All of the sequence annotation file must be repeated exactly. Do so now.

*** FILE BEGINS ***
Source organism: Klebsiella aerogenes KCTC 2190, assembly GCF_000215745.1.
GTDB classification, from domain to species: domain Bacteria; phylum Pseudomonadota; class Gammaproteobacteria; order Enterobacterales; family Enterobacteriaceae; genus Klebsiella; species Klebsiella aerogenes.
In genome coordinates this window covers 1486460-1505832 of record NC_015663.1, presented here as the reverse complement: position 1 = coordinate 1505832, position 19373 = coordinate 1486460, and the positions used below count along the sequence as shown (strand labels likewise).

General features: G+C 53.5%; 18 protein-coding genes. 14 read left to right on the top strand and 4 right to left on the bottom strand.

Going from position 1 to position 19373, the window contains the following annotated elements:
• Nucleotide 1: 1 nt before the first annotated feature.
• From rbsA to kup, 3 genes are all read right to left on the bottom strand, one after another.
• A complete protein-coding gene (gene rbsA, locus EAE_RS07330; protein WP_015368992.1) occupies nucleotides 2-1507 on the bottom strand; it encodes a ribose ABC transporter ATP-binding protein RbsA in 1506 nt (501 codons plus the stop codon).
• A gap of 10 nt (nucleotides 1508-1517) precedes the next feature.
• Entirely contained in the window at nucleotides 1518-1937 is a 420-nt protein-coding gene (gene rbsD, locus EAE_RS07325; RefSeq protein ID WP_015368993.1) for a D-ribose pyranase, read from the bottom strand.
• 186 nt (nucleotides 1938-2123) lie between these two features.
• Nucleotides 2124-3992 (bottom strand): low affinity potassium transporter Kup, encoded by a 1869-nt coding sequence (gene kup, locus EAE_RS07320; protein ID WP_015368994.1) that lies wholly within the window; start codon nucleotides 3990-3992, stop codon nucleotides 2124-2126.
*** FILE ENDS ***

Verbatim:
Source organism: Klebsiella aerogenes KCTC 2190, assembly GCF_000215745.1.
GTDB classification, from domain to species: domain Bacteria; phylum Pseudomonadota; class Gammaproteobacteria; order Enterobacterales; family Enterobacteriaceae; genus Klebsiella; species Klebsiella aerogenes.
In genome coordinates this window covers 1486460-1505832 of record NC_015663.1, presented here as the reverse complement: position 1 = coordinate 1505832, position 19373 = coordinate 1486460, and the positions used below count along the sequence as shown (strand labels likewise).

General features: G+C 53.5%; 18 protein-coding genes. 14 read left to right on the top strand and 4 right to left on the bottom strand.

Going from position 1 to position 19373, the window contains the following annotated elements:
• Nucleotide 1: 1 nt before the first annotated feature.
• From rbsA to kup, 3 genes are all read right to left on the bottom strand, one after another.
• A complete protein-coding gene (gene rbsA, locus EAE_RS07330; protein WP_015368992.1) occupies nucleotides 2-1507 on the bottom strand; it encodes a ribose ABC transporter ATP-binding protein RbsA in 1506 nt (501 codons plus the stop codon).
• A gap of 10 nt (nucleotides 1508-1517) precedes the next feature.
• Entirely contained in the window at nucleotides 1518-1937 is a 420-nt protein-coding gene (gene rbsD, locus EAE_RS07325; RefSeq protein ID WP_015368993.1) for a D-ribose pyranase, read from the bottom strand.
• 186 nt (nucleotides 1938-2123) lie between these two features.
• Nucleotides 2124-3992 (bottom strand): low affinity potassium transporter Kup, encoded by a 1869-nt coding sequence (gene kup, locus EAE_RS07320; protein ID WP_015368994.1) that lies wholly within the window; start codon nucleotides 3990-3992, stop codon nucleotides 2124-2126.